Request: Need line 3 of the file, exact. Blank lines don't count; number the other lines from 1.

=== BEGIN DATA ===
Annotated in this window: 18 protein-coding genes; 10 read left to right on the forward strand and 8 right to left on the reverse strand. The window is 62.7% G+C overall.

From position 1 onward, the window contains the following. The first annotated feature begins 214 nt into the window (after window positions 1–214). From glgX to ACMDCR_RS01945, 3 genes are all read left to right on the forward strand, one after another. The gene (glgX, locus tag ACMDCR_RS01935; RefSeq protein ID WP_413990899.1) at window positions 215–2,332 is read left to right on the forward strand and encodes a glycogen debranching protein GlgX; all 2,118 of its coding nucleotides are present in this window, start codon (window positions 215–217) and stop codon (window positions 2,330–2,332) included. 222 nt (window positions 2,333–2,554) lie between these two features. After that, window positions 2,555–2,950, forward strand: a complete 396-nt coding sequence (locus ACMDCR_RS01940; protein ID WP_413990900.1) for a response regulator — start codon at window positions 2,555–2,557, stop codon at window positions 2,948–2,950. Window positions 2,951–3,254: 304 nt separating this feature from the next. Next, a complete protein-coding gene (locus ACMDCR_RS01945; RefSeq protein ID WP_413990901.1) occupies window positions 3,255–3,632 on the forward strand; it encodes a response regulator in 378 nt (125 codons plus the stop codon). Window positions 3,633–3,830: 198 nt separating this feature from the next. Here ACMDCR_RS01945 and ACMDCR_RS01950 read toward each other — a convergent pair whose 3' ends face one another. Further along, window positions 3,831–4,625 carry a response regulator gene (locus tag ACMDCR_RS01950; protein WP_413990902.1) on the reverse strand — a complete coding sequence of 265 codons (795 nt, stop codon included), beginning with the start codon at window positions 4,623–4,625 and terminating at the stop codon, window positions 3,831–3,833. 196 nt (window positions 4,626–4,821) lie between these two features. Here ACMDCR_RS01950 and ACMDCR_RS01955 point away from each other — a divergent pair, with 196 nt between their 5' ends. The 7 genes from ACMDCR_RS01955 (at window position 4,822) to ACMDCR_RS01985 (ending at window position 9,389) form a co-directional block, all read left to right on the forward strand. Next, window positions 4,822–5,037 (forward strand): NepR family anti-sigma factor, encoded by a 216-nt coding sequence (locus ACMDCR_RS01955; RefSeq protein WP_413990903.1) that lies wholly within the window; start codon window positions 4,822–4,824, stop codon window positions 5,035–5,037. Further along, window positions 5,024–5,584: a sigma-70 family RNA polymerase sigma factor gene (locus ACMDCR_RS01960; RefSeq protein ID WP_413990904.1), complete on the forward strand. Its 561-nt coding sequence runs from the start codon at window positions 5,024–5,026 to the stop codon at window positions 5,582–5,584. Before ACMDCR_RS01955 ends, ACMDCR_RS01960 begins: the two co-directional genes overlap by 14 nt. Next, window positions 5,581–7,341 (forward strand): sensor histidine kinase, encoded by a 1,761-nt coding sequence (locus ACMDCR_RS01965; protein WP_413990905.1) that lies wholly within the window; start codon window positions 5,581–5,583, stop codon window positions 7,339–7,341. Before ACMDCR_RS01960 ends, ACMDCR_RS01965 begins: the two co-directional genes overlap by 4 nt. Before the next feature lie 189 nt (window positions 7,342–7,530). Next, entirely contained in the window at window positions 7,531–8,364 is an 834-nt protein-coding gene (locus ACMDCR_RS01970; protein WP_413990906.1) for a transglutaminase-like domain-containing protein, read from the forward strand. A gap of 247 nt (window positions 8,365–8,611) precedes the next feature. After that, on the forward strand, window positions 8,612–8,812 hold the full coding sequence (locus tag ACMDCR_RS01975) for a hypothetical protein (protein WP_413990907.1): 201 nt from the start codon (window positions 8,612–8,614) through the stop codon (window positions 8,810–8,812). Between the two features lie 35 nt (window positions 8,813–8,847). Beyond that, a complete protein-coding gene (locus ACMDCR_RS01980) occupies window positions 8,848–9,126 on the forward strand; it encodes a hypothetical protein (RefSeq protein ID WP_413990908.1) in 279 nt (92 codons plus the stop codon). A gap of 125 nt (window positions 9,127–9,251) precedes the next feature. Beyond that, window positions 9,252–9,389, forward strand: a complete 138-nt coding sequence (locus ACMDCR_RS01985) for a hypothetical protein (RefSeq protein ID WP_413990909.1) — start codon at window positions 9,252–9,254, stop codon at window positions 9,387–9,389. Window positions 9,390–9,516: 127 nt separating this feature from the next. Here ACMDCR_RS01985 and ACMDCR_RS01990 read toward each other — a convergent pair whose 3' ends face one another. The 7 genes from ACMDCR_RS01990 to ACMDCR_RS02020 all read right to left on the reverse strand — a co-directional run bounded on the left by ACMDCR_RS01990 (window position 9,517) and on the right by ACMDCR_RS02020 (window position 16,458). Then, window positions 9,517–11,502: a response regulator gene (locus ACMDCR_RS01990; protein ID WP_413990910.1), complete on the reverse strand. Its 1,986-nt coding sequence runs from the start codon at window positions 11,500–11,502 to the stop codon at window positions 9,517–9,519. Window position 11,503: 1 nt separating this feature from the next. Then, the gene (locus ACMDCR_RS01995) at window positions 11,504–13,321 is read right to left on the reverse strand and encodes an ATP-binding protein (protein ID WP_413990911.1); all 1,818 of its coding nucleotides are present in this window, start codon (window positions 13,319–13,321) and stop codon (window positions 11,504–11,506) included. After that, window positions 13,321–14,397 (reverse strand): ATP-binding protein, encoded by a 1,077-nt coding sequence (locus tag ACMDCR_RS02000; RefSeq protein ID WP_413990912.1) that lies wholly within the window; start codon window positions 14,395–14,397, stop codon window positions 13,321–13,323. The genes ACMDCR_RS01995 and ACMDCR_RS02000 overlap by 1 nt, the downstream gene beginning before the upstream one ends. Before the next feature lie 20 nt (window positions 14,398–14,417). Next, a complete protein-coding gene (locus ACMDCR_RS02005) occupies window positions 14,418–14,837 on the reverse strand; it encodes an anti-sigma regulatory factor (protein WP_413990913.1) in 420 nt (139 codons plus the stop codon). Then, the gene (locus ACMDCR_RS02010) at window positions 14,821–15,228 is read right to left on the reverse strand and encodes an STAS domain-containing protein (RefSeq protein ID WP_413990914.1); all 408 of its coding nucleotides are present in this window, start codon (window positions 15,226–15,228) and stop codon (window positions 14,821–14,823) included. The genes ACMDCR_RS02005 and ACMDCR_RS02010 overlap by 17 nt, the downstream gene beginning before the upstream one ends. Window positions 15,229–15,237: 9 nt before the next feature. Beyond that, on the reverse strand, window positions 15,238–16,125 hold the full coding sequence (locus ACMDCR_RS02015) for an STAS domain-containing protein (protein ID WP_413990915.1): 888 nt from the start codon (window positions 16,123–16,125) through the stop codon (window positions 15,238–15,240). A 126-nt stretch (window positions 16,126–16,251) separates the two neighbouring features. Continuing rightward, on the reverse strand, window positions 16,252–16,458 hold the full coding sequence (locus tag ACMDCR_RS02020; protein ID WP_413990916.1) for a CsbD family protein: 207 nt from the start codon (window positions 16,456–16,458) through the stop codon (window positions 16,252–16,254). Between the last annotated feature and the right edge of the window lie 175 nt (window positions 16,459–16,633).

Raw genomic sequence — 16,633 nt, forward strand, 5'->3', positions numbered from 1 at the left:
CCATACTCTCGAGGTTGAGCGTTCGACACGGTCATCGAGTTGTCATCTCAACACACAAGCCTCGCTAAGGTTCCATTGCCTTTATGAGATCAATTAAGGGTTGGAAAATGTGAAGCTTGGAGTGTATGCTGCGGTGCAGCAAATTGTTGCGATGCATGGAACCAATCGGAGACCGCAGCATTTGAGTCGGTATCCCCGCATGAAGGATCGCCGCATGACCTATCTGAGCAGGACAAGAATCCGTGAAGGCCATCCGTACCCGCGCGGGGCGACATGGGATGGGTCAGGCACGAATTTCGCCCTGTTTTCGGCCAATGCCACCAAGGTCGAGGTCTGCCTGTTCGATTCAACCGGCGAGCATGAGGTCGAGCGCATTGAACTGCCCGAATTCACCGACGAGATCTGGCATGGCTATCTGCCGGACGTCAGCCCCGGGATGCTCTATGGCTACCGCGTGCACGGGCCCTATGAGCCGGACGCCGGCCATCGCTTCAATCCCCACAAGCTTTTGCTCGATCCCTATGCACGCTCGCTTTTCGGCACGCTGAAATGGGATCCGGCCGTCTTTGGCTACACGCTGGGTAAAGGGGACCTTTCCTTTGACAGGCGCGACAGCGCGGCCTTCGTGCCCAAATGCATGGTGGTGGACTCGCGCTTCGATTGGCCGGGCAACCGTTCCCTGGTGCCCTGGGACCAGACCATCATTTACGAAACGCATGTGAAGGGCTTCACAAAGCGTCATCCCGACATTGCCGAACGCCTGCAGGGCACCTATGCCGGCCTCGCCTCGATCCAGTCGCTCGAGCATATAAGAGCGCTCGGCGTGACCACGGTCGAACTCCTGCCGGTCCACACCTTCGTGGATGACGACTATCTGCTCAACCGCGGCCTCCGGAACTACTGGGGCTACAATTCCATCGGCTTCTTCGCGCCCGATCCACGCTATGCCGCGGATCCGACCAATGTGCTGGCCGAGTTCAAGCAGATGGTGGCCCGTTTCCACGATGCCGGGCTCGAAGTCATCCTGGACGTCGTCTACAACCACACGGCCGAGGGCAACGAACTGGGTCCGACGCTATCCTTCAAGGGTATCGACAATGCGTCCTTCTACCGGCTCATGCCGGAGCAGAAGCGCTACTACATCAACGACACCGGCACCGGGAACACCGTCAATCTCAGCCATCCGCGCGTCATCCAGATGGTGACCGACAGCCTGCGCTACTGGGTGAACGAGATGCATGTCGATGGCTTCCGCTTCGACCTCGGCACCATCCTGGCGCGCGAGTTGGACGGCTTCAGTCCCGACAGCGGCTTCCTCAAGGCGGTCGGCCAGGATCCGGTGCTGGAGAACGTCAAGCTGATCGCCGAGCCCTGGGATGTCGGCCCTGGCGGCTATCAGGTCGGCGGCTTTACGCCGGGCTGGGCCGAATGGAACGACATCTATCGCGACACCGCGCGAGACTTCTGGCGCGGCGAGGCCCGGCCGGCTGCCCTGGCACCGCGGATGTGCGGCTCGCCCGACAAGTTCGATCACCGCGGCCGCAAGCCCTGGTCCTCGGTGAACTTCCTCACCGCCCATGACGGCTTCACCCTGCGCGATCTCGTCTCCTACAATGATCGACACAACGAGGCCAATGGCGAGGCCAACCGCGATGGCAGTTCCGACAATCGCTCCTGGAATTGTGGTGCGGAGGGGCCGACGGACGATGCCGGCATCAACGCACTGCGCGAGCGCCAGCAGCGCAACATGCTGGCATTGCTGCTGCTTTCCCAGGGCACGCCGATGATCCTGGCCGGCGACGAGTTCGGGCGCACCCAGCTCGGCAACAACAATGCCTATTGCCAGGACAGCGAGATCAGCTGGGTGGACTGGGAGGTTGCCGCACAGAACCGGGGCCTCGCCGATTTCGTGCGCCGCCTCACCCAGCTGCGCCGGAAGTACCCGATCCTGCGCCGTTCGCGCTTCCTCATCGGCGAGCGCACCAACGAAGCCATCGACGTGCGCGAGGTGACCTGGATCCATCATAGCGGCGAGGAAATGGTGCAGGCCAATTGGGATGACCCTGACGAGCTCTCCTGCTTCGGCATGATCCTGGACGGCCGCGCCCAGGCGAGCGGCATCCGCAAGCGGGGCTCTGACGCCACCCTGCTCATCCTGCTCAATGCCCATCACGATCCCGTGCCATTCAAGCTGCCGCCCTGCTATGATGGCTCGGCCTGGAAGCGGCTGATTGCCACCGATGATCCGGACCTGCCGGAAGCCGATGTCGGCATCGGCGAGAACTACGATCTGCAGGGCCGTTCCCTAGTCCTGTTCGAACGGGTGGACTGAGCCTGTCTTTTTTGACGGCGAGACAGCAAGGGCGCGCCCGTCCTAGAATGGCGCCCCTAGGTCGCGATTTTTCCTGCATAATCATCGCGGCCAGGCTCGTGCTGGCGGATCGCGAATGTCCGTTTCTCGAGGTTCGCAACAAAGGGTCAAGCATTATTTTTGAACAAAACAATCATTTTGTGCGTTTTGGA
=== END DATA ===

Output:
Raw genomic sequence — 16,633 nt, forward strand, 5'->3', positions numbered from 1 at the left: